Two Adaptations: A Disaster and a Masterpiece

The Little Girl Who Conquered Time (1983):

The Girl Who Leapt Through Time (2006):

Toki o kakeru shoujo is a famous Japanese novel which has often been adapted into films and TV miniseries. Nobuhiko Obayashi’s live-action adaptation, translated as The Little Girl Who Conquered Time, was made in 1983. It’s notable for the cheesy special effects and the then-famous lead actress, Tomoyo Harada. The up-and-coming anime director Mamoru Hosoda adapted the novel into an anime film called The Girl Who Leapt Through Time (2006) which is essentially more like an indirect sequel to the original story although the plot is superficially the same: the heroine is thrust into a world of love triangle(s) after she discovers that she is able to travel in time.

I’m simply bewildered at how different in quality these two adaptations are. The older film’s screenplay is a mess. Plot holes and paradoxes can usually be expected from films about time travel, but it seems to rely too much on the novel for more detailed representation since it is sometimes quite nonsensical. I’m not saying the newer one is completely free of paradoxes, but it sure does hide them better and there is only one puzzling problem that is hardly worth noting in the end. The characters are truly boring in the older adaptations, sometimes awkward and sometimes hazily characterized – whereas Hosoda’s films feature instantly recognisable and colorful characters that will hold your attention throughout the film. Heck, even Hosoda’s understated comic relief makes his adaptation instantly superior: it gives the film the correct atmosphere and pacing before the dramatic final act. However, the biggest difference is how thematically bankrupt the “original” film is: it’s simply geeky use of time travel without anything else. Hosoda cleverly attatches multiple themes (including responsibility) to a story that seemed to lack complexity and even the romance is way more genuine this time around.

It’s hard to determine whether the live-action film’s acting is bad because the actors are incapable or because the director was bad. One thing is for certain: Harada’s performance walks a fine line between sweetness and dorkiness. The role is obviously just another way to increase her fame since even the ending credits sequence is an incredibly corny music video made just for her to able to show off her singing chops.  The other actors are pretty much wooden apart from the two teachers who are natural even though their characters are badly written. The anime film’s voice actors deserve praise. Especially Riisa Naka’s performance as the protagonist is so captivating that it is sad she hasn’t had any other roles besides that.

It might seem that I utterly bash Obayashi’s films, but there’s one intriguing even if flawed aspect of the film: it’s, uh, “colorful” form. The cheesiness of the 80’s can be found anywhere: stiff camerawork and heavy-handed editing that can be very confusing at best. The most notable mention goes to the awkward special effects and experimental approach to the time travel sequences (montages of still shots with quirky CGI laid roughly on top). On top of that there are is random usage of edited colors (such as partly colored, partly back & white shots). The soundtrack is also noteworthy because it manages to make the film relatively (=not at all in the end) enjoyable. Hosoda’s film is a formal achievement as well. Fluid animation, great character design and clever compositions stand out. The best bit is the editing that can alternatively intensify the story hugely (especially during the time travel sequences) or leave a more unforgettable image of the drama by (more or less) subtly focusing on traffic lights at a dramatic turning point. Oku Hanako’s songs are poignantly placed and the ending credits song (Garnet) is great in particular.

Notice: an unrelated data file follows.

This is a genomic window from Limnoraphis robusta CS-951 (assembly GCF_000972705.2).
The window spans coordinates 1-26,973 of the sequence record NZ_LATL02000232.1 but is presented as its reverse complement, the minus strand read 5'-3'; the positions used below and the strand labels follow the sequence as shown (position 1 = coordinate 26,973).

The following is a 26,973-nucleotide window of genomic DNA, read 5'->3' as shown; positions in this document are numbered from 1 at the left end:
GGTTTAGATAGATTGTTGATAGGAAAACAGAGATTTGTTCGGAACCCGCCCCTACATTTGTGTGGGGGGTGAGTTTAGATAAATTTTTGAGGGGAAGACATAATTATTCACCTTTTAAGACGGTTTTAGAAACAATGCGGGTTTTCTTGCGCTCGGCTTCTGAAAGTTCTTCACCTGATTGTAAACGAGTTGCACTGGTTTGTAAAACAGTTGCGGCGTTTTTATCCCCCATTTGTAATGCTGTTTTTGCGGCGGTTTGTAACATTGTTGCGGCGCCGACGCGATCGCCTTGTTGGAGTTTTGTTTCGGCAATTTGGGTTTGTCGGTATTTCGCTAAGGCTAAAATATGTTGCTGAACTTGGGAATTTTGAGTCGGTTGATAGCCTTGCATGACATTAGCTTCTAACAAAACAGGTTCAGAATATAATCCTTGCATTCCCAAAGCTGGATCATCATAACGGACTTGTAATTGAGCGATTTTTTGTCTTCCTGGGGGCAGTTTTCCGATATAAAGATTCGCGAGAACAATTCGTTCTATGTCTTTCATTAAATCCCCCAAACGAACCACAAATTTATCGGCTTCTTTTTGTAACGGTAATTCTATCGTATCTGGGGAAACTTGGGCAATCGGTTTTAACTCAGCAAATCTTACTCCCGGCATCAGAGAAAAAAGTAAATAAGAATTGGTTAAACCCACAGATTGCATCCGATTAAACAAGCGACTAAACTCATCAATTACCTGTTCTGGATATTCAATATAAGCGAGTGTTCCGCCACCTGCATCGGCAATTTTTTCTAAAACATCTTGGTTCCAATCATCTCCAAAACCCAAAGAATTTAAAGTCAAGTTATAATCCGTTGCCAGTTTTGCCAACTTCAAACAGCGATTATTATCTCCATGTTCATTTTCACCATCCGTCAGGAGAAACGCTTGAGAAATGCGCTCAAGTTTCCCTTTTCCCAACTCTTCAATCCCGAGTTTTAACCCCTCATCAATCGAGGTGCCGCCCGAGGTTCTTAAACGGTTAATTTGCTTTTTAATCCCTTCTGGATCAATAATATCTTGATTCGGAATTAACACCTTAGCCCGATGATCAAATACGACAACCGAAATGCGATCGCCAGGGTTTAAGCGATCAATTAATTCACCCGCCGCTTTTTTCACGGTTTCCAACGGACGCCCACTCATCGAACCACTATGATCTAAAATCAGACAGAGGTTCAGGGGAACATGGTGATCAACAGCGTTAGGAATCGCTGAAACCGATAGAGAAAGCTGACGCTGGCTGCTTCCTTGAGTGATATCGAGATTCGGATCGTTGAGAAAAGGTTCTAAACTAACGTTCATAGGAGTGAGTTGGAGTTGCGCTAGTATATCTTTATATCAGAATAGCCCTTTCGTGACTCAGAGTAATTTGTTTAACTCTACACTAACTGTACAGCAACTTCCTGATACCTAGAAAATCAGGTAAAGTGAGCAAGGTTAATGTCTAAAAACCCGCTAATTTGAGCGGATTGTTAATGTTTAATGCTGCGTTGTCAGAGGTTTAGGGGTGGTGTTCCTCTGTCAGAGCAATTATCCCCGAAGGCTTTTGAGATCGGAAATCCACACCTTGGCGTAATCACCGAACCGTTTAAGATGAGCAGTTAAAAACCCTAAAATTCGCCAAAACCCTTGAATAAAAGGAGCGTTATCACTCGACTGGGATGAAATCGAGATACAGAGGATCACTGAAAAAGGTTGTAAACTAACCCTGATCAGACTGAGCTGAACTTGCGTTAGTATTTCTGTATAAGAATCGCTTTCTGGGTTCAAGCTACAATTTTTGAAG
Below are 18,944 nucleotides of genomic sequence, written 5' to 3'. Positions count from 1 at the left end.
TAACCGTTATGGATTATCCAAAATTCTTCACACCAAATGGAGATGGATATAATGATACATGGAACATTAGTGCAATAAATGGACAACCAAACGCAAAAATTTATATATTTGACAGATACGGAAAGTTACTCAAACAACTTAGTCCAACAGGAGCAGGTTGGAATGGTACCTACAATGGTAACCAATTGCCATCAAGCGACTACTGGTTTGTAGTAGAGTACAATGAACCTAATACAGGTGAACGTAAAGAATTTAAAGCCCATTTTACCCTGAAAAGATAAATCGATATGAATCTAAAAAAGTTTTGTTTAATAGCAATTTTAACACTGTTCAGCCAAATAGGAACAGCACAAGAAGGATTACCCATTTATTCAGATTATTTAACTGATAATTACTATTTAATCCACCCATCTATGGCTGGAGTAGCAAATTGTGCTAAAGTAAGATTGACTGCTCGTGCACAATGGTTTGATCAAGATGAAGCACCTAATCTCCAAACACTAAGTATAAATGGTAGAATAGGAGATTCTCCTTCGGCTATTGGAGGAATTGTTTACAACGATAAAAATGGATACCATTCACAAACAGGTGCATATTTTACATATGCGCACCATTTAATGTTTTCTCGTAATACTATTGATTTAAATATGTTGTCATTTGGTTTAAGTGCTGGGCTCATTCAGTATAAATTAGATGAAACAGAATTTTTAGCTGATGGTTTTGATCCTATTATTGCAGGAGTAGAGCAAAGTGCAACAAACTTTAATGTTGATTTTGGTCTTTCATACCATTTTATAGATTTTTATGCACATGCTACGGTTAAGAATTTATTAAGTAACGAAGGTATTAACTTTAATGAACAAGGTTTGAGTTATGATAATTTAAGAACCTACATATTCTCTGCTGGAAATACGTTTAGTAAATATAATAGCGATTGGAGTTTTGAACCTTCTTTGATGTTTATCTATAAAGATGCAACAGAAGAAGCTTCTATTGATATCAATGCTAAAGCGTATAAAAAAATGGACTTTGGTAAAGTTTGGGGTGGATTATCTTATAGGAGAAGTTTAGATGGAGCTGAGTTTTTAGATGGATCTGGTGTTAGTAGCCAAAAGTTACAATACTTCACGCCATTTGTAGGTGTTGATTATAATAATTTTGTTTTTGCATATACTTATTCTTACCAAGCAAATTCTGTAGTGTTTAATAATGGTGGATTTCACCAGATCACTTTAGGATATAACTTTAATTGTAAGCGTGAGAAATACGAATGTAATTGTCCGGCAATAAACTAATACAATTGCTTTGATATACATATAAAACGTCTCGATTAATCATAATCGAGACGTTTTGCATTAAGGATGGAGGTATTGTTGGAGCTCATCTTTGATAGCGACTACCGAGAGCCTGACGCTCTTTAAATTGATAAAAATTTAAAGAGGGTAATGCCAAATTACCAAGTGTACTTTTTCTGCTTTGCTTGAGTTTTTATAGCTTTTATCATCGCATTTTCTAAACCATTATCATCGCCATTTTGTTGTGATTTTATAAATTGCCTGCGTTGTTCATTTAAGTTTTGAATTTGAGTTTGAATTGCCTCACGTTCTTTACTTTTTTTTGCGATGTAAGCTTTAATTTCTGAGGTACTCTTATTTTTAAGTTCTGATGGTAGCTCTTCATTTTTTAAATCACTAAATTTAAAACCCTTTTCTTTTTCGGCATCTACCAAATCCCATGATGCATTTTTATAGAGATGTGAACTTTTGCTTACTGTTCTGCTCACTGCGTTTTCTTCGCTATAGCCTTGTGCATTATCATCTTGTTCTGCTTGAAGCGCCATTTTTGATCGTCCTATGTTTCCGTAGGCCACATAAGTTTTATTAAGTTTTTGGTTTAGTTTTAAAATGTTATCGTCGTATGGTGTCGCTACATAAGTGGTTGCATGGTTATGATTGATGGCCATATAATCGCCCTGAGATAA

I’m tempted to say it’s a “miracle” that both of them are based on the same literary source since the final results are drastically different. Maybe this one is up to the directors: Obayashi isn’t simply capable of pulling off what is necessary while Hosoda makes the most out of the simple idea.


About Oz
A Finnish film buff who has taken a huge interest in language and Japanese cinema. Can be contacted via email (, Twitter (@OzymandiasJL) and a Private Message on EvaGeeks (Oz).

3 Responses to Two Adaptations: A Disaster and a Masterpiece

  1. Sachi says:

    I hadn’t been in the film subforum in a while and I never realized you guys already had this blog up. Lovin’ what I’m seeing so far, and I’ll be sure to promote it on my own blog.

    Anyways, I haven’t seen The Little Girl Who Conquered Time, likely due to my lack of foreign film knowledge, and based on what you have had to say about it, I’m not missing out on much. Though, I am interested in entertaining myself with the original story based off the novel. Maybe I’ll check it out and form my own opinion out of it. Otherwise, I totally agree that Hosada’s The Girl That Leapt Through Time is pretty much a perfect movie, and it probably succeeds the original story several times over.

    Keep up the good work!

  2. Pingback: R&A by JL: Summer Wars « Forced Perspective

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